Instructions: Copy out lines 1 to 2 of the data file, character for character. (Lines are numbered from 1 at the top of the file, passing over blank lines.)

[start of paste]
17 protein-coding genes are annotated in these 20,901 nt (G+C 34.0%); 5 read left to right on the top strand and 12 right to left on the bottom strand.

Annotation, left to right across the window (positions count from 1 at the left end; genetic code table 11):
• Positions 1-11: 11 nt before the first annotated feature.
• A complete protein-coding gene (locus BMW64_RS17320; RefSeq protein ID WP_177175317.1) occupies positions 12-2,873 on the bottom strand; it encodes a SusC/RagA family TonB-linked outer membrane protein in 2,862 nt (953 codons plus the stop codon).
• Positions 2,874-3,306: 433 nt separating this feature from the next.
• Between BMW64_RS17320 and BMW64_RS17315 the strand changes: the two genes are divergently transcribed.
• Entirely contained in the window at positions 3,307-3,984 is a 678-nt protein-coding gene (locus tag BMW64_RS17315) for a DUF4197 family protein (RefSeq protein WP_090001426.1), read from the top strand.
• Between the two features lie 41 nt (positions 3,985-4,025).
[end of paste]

17 protein-coding genes are annotated in these 20,901 nt (G+C 34.0%); 5 read left to right on the top strand and 12 right to left on the bottom strand.

Annotation, left to right across the window (positions count from 1 at the left end; genetic code table 11):